Saving the Amins of India
Iris C F Gomes
Whenever we see bedraggled little children begging or selling wares in the streets, markets, and bus and train stations, our first reaction is not to take any responsibility for them. Understandably, it is not within the means of most ordinary people to do much and the onus is usually on nongovernmental organisations to take up the challenge of providing these children with the opportunity of a better life. One often wonders how these children survive on the streets and how many make it to adulthood without succumbing to violence or disease. One wonders about the evolution of some of the fortunate ones who have received sanctuary in time. Amin Sheikh is one of those little children who lived an extraordinary life that would eventually take this young man from being a beggar in Bombay to a stature that would land him in Barcelona.
Amin Sheikh’s life was brought to the stage by Communicare Trust, an NGO in Goa that focuses on adding to people’s linguistic skills and works with underprivileged children, helping them to learn through various artistic media. The cast of the play Bombay to Barcelona had boys from Margaret Bosco Bal Sadan (Bastora, Mapusa) playing pivotal roles. The decision to have these children, who have no doubt experienced much the same of life as Amin, was pertinent. The boys performed well and displayed the confidence and improved language skills that Communicare Trust hopes to encourage through its annual multilingual play (in this case it was Hindi, English and Spanish).
While the play had its own delights in being a succinct and well-played out narrative, the book that it is based on, Amin’s autobiography titled Bombay Mumbai: Life is Life: I am because of you, leaves you shaken by the cruelty he encountered and moved to tears by the love that saved his life and, more importantly, his soul.
At the beginning of his book, Amin makes the purpose of his literary endeavour clear. The sole purpose of this book was to collect enough money to open a solitary library café ‘Bombay to Barcelona’, which employs the boys and girls from his beloved Snehasadan. The project is supported by the NGO Soy Gracias A Ti. Amin’s life has made him a compassionate person with concern for the environment, inequality, and the state of medical care in India’s rural areas. Ever one to treasure dreams, he hopes that his café will do well and allow him to have ambulances running throughout India for the use of the village people who usually lack the minimum of healthcare.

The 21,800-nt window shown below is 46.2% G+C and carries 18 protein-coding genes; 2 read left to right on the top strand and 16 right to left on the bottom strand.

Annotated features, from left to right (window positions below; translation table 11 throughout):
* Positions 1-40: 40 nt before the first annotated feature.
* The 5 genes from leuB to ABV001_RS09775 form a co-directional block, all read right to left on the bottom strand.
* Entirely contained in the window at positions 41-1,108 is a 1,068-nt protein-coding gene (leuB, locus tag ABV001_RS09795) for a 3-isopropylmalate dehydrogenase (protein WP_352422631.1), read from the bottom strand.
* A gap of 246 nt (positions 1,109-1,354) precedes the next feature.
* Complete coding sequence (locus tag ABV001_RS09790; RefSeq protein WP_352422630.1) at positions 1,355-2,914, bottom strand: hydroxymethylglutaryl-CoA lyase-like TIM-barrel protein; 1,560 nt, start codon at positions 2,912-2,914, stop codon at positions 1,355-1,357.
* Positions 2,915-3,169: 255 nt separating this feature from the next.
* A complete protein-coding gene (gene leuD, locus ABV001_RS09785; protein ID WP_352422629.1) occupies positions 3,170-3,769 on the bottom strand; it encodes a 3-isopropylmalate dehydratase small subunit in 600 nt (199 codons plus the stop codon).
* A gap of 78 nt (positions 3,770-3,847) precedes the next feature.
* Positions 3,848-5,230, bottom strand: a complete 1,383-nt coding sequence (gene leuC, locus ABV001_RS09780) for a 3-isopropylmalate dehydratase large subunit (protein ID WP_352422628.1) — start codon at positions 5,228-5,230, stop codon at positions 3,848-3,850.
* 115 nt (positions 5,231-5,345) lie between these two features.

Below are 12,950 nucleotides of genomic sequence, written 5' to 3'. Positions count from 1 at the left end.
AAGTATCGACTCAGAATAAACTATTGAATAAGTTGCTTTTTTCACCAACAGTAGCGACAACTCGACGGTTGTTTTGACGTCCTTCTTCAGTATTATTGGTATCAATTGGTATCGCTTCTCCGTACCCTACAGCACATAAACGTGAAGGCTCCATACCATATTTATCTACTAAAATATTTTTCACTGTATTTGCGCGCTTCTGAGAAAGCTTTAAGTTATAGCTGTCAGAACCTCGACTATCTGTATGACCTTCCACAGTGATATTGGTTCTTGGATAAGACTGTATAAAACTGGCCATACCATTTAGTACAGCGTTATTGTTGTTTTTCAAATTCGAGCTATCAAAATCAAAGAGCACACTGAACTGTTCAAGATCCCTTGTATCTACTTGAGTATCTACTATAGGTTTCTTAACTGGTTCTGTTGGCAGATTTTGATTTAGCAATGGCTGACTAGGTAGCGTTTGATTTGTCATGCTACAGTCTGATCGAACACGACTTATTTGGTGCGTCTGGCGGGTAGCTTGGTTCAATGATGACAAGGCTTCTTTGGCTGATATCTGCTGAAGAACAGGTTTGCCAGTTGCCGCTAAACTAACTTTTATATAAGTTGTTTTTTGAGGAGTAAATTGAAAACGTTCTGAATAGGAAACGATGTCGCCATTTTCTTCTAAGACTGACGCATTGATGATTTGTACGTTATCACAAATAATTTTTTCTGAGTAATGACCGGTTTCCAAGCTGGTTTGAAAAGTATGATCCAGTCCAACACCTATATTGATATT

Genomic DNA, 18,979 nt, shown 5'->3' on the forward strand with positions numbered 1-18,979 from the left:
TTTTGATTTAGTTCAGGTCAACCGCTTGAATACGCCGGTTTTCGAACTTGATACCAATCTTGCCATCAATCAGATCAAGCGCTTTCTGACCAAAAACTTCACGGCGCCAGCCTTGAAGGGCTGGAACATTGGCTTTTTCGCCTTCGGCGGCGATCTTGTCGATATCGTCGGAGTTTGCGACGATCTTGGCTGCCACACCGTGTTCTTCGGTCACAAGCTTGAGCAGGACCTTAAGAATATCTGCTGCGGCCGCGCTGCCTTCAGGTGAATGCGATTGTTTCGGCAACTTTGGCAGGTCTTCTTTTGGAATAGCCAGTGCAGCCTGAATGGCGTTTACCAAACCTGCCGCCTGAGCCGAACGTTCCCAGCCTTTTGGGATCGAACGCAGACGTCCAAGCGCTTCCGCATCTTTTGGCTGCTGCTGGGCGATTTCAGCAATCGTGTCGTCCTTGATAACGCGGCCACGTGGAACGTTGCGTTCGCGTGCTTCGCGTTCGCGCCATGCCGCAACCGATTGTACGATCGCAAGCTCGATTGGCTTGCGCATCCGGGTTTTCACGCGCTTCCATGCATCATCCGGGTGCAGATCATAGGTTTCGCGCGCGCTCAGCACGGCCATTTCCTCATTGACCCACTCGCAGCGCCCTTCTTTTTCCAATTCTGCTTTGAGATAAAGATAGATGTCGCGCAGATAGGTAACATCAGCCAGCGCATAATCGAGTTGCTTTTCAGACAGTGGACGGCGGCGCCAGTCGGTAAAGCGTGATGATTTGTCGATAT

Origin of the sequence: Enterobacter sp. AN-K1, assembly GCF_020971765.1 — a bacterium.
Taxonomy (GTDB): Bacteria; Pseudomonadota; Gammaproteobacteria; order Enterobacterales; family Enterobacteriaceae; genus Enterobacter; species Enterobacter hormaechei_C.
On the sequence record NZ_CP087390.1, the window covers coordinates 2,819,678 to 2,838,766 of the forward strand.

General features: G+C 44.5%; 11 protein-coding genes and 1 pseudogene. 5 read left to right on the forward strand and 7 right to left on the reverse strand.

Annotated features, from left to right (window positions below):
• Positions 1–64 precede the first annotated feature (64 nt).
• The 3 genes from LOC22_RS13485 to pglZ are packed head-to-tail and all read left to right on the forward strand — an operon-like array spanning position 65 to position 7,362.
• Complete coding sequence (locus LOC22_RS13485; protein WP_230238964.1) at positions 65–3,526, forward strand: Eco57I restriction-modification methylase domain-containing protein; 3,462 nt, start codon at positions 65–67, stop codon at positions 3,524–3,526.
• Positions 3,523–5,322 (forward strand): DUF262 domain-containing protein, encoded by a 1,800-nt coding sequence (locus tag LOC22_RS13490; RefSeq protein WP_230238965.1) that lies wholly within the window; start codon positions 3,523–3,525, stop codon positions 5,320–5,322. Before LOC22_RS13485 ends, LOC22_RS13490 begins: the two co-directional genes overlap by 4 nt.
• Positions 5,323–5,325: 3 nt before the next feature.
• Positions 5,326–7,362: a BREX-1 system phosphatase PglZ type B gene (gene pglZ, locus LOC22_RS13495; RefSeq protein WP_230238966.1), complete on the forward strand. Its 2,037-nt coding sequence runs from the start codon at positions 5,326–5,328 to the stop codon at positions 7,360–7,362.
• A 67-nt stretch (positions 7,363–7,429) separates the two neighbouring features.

With the candour of a child, Amin relates his life story which began in Mumbai on the 24th of June 1980. An unhappy family life included his mother leaving his father for another man and incessant physical abuse from the ‘stepfather’. Amin ran away from home numerous times, finding himself begging in the streets and stations. He was sexually abused there and constantly tried to find ways to escape the older and stronger boys. He was taken home by people who pretended to pity him but only did so to be able to exploit him. A man he calls ‘Mama’ (uncle) restored his faith in humanity to some extent when he took care of him without an ulterior motive. When he was reunited with his mother the first time, there was temporary relief but life at home would not change so easily.
When Amin ran away from home for the umpteenth time, his sister Sabira followed him too. Her situation was far more precarious then his and it was difficult to protect her from perverse men. Their guardian angel arrived in the form of Sr Seraphine from Snehasadan, an organisation that has sheltered and trained homeless children in Mumbai for 50 years. Amin recounts the love and understanding shown to him by Fr Placido Fonseca, Sr Seraphine, Tina Guido, Br Molines and others. Though he had his share of escapades here too, it was the guiding influence of these individuals that kept him from the point of no return.
A special chapter in the book is connected with the 1992 Mumbai riots that saw Hindus and Muslims take up arms against each other. Amin, a Muslim, points out the secular environment of his home in Snehasadan and how his employer, Arun Bhai, a Hindu for whom Amin used to deliver newspapers, agreed to protect him if confronted by a gang of Hindu rioters. Amin comments on the futility of religious violence and that the Ayodhya dispute (demolition of the Babri Masjid) should have been settled by building a garden where they could not decide on a temple or a mosque. Even building a hospital in the area would make more sense than destroying precious lives over religious differences.
It was after Amin took up working for Eustace Fernandes that his life changed for the better beyond anything he had ever hoped for. Eventually he managed to set up his tourist care service Sneha Travels Tourist Company and have his own home called New Amore. He learnt more about life and kindness from Eustace, Eustace’s friends, Mary D’Souza (Eustace’s cook), and Sahir D’Souza, the boy who urged Amin to record his story.
How did Amin get to Barcelona? Well, you will have to read the book to find that out. Remember, all proceeds of the book sales go towards sustaining the library café Bombay to Barcelona. You could be helping in your own way to change the lives of many Amins who deserve a chance to thrive.
*Bombay Mumbai: Life is Life-I am because of you is available at online stores such as Amazon.com or you can make contact through the Facebook page Bombay to Barcelona Library Café:
Phone Number: 9820212019
Bombay to Barcelona Library Café
3 and 4 Golden Nest Co-op.
HSG. SOC, Mapkhan Nager,
Marol Naka, Andheri East